For hundreds of years, bad times have followed good times in the economy.
The Roaring ‘20s were followed by the Great Depression. The post-World War II boom in the U.S. was followed by a decade of high inflation.
The same pattern holds around the world.
Bankruptcies followed the Dutch tulip mania of the 1630s. A Japanese boom that ended in 1989 was followed by 33 years of bad times that may not be over yet.
One measure of bad times is bankruptcies. An older study showed bankruptcies of listed companies rose when recessions hit.
How Bankruptcies Transform Markets
The chart below tracks only publicly traded companies. Bankruptcies for all businesses show a similar trend.
The global financial system ground to a halt in 2008.
Bankruptcies spiked but stayed below the level seen in 2001 as the dot-com bubble popped.
The internet bubble was bad for investors, but a boom to bankruptcy attorneys because easy money preceded the crash.
In the 1990s, venture capital (VC) funds fueled the bubble. Adding “dot-com” to a company name boosted its market value by tens of millions of dollars, making it easy for VCs to justify investments in companies that were losing money.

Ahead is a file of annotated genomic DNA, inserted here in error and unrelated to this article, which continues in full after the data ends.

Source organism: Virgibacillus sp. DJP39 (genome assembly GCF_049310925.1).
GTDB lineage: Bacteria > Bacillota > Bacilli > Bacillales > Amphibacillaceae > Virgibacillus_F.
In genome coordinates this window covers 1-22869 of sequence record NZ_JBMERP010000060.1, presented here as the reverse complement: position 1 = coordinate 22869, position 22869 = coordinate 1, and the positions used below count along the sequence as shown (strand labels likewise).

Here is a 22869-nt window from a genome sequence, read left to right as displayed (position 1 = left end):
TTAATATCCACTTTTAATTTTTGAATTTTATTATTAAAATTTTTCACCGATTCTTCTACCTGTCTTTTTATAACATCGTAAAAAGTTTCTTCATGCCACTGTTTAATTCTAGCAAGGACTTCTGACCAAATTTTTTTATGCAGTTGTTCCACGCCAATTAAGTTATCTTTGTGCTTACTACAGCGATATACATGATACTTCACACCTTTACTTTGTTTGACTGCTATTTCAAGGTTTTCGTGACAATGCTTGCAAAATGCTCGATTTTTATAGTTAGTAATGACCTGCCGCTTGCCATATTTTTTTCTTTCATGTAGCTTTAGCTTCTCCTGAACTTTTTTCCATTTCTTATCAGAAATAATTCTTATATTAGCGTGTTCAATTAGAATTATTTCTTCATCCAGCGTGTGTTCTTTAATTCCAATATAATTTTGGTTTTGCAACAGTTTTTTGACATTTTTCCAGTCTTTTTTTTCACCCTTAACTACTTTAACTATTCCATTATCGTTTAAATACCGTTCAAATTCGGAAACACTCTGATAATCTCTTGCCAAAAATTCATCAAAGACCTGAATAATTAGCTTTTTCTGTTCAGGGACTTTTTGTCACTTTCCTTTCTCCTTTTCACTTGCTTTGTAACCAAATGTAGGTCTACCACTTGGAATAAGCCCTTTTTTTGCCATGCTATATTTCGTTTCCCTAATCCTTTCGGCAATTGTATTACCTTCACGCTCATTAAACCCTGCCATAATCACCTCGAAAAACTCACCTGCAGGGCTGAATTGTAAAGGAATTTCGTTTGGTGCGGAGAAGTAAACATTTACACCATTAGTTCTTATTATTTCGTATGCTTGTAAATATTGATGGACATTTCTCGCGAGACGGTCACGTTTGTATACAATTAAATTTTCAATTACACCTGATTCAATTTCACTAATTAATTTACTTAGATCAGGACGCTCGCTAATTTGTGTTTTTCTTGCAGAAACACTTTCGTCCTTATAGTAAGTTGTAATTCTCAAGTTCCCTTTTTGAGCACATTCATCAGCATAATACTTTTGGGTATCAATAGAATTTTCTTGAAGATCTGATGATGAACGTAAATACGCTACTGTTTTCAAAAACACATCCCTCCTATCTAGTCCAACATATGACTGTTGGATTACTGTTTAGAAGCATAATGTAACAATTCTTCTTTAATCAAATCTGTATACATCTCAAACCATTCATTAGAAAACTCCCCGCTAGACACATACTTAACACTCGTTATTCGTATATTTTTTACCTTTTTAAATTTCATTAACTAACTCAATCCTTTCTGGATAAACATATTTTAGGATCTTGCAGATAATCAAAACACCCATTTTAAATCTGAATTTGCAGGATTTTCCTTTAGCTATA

That sounds insane — and it ended badly.
But it was nothing compared to what unfolded over the past few years.
Uber gave us rides below cost to gain market share. DoorDash delivered for less than cost and so did Instacart. And these are just three examples on a laundry list of ideas tech companies tried in the search for profits.
VCs gave us those luxuries. But that was when money was “free” for those funds. With interest rates at zero and the Federal Reserve printing hundreds of billions of dollars a year, large funds had access to plenty of cheap capital.
That changed in 2022. The Fed is now raising rates. And the printing press is turned off.
Bottom line: We should expect a wave of bankruptcies. The mania of the last few years with special-purpose acquisition companies and memes is over.
That’s OK. There will be great trading opportunities in the shakeout to come.
To learn more about the “Silicon Valley Shakeout,” click here to watch my brand-new presentation.
Michael Carr, CMT, CFTe is the editor of two investment trading services — One Trade and Precision Profits — and a contributing editor to The Banyan Edge. He teaches Technical Analysis and Quantitative Technical Analysis at the New York Institute of Finance. Follow him on Twitter @MichaelCarrGuru.